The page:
Communities Overcoming Meth Abuse Chairman Joel Sheridan called for a motion to adjourn Thursday.
The comment echoed around the room filled with COMA board members.
Hours earlier, the board entered into what would be COMA’s last meeting as an organization.
Sheridan’s remark, which would cement the organization’s finality, seemed to weigh on the board members.
Moffat County Sheriff Tim Jantz interrupted with “one last thing” he wanted to say.
Motioning to several COMA board members, Jantz said those that carried the organization’s mission of spreading awareness about the dangers of methamphetamine use during the last eight years will always be “near and dear to my heart.”
After the motion to adjourn, the board remained seated in silence for a few moments.
COMA voted in early November to dissolve the organization after about eight years of service to the Craig and surrounding communities.
“It’s bittersweet, but I understand,” said Annette Dunckley, who was one of COMA’s founding members and now lives in Dixon, Wyo.
During it’s final meeting, the COMA board discussed its final business — what to do with its remaining supplies and funds.
The COMA board voted unanimously to distribute its remaining funds to four organizations the board thought would carry on COMA’s mission.
Those receiving the last of COMA’s funding are the Boys & Girls Club of Craig and Moffat County Drug Court, which received $3,000 each; the Colorado Meth Project, which received $1,400; and the Substance Abuse Prevention Program, which received $1,000 and any other remaining money.
Shirley Simpson, COMA activities coordinator, said the Boys & Girls Club would take over hosting and organizing duties of COMA’s annual Not Even Once Week.
The meth awareness billboard placed on West Victory Way, however, will be taken down, Simpson said.
The organization’s remaining promotional items such as water bottles, shirts and others will be donated to the Boys & Girls Club and various schools in the county, Simpson said.
Simpson said she was sad it was time for the organization she has served for several years to step out of the spotlight.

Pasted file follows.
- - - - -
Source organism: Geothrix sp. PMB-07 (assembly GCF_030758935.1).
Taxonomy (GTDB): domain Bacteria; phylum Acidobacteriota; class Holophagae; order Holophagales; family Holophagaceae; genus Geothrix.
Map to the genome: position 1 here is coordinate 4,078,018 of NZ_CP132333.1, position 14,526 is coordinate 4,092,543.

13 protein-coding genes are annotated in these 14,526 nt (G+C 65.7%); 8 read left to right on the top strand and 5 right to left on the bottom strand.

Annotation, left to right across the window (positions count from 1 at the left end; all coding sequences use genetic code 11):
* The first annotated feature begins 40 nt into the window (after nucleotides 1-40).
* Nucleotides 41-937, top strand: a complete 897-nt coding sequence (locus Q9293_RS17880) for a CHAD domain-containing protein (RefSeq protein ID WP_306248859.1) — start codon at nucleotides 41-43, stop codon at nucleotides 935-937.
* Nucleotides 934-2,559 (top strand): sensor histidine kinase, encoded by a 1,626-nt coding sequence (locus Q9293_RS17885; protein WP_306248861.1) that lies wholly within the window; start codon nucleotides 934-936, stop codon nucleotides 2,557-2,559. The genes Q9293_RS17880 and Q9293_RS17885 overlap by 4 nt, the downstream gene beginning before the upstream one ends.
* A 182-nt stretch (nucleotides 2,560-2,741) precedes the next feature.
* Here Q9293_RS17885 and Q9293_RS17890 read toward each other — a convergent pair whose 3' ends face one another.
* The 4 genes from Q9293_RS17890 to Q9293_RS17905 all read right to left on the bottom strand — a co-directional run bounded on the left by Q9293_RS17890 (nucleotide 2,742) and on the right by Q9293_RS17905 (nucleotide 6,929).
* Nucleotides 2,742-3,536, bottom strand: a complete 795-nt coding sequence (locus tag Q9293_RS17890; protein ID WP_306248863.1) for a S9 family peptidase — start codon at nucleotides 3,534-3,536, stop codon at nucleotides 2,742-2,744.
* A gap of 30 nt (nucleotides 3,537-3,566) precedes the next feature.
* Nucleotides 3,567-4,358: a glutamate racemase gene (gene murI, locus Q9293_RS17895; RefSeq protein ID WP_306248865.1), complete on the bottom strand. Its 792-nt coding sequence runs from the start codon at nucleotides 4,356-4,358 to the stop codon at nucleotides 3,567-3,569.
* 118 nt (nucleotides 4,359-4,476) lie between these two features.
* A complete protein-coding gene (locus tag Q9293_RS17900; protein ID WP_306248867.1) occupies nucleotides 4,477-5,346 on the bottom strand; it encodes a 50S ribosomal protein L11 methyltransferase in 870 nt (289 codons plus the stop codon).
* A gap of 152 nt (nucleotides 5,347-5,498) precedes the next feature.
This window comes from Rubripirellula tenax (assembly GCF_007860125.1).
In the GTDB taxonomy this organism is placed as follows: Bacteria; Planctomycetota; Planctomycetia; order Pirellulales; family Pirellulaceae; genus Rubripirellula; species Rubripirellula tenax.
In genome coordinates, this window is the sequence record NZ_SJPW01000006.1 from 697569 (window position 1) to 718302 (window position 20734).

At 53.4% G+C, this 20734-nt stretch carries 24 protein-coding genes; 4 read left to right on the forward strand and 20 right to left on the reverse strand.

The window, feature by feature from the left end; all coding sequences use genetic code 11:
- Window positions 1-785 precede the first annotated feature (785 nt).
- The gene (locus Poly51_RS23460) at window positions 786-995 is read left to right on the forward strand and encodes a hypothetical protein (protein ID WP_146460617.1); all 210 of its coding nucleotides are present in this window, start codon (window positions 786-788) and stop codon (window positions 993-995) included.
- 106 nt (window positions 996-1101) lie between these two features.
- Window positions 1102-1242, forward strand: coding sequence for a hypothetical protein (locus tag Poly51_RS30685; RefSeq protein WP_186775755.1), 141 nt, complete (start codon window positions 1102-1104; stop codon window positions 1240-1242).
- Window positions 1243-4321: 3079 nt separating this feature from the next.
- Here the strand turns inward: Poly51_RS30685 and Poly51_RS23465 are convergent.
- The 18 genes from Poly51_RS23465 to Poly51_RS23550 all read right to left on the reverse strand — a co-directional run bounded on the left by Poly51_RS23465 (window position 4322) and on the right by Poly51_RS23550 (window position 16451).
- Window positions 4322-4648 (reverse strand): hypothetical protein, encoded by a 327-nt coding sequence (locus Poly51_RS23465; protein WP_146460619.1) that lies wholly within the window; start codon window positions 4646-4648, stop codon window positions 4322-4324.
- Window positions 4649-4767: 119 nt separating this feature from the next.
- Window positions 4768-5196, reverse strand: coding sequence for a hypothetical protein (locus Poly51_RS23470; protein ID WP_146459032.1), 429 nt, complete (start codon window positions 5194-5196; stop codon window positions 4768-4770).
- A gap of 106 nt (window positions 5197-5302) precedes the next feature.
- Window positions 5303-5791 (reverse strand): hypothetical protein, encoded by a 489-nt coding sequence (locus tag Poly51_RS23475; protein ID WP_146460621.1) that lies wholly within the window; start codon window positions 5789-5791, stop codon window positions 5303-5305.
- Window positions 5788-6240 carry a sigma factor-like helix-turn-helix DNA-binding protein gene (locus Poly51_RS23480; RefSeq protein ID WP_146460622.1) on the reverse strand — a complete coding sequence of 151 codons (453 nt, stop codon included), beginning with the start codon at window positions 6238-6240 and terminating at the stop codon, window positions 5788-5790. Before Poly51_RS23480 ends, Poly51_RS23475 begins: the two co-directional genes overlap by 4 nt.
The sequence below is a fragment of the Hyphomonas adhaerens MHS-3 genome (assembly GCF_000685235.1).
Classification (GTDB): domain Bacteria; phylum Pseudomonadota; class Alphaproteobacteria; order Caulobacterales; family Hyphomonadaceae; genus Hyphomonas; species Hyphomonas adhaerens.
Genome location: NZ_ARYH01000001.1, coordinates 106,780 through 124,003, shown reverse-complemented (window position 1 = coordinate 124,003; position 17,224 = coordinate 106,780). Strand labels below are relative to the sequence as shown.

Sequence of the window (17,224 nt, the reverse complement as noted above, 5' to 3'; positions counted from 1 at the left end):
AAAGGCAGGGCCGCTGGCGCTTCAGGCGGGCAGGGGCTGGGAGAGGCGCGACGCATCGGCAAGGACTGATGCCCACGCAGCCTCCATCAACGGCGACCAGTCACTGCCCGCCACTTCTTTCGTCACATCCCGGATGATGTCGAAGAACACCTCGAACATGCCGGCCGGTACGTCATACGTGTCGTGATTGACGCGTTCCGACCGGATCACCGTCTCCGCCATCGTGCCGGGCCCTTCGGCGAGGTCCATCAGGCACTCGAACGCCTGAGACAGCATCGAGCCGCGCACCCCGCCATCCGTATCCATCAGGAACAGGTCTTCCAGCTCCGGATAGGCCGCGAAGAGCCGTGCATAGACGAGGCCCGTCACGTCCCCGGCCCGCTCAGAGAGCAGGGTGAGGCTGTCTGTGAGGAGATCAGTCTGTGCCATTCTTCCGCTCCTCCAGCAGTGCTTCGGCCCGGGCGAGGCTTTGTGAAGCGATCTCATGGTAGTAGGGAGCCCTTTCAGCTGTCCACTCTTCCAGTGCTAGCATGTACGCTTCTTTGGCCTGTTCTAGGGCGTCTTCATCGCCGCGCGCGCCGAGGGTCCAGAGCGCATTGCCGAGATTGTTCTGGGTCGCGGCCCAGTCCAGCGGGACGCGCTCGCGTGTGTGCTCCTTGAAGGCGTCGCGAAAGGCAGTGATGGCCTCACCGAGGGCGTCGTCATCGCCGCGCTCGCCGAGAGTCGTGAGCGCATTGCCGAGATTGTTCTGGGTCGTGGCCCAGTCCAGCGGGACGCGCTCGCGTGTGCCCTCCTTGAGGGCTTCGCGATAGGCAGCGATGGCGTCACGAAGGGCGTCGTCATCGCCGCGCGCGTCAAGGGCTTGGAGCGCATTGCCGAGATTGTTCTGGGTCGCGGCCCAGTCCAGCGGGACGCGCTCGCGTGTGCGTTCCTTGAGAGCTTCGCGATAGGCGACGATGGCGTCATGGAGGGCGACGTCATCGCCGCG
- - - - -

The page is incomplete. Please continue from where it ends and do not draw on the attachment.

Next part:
“We really have reached as far as we can,” she said of COMA. “I believe that in all these years that we made an impact, we made a difference, we helped a lot of people, and you can’t ask for more than that.”
Jantz said the board’s decision came as a result of the lack of volunteers the organization could foster to continue carrying its mission.
“We could only do so much with the limited funding and people involved,” he said.
Dunckley said most of the volunteers who started with COMA “hit it so hard” for the first few years they became “burned out.”
“You are carrying a message that doesn’t have much more than a gloom and doom feel,” she said. “But, there is a message out there and you’ve got to get it out there so you can have a positive effect in the end instead of just the gloom and doom that we were told about in the beginning.”
Jantz remained hopeful, however, that organizations like the Colorado Meth Project and SAPP would carry on some of COMA’s work and philosophies.
“It is sad to see it be done,” she said. “It truly is because there are still people that need help. You know that, but I think everybody is at the limit of what we can do as a group and it is time to turn it over to somebody else (so they can) … help those that still need it.”
Sheridan took a moment to reflect on the organization’s tenure before the meeting adjourned for the last time.
“It was amazing because we made things happen,” he said. “We rattled chains. I remember for a long time we just said we want to make noise that meth is an issue.”